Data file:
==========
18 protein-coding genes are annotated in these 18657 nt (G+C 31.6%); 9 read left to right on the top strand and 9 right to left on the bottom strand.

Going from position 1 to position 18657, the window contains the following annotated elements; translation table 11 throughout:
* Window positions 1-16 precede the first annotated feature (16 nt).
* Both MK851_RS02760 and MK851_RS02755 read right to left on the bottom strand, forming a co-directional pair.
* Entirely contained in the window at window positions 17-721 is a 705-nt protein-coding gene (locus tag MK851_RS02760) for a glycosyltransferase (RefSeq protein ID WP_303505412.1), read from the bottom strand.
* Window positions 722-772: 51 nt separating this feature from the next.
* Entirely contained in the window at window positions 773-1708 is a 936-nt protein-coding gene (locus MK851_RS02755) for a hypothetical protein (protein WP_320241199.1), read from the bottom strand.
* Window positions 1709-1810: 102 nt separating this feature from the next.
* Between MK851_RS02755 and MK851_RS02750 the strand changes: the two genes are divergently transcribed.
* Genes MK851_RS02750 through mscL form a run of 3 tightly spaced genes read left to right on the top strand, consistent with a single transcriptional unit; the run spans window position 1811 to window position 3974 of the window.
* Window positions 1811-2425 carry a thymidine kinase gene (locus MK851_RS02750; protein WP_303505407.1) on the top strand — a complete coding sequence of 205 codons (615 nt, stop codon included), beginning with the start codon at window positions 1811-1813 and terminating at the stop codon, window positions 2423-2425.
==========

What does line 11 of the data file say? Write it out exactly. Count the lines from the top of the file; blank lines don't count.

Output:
* Window positions 1811-2425 carry a thymidine kinase gene (locus MK851_RS02750; protein WP_303505407.1) on the top strand — a complete coding sequence of 205 codons (615 nt, stop codon included), beginning with the start codon at window positions 1811-1813 and terminating at the stop codon, window positions 2423-2425.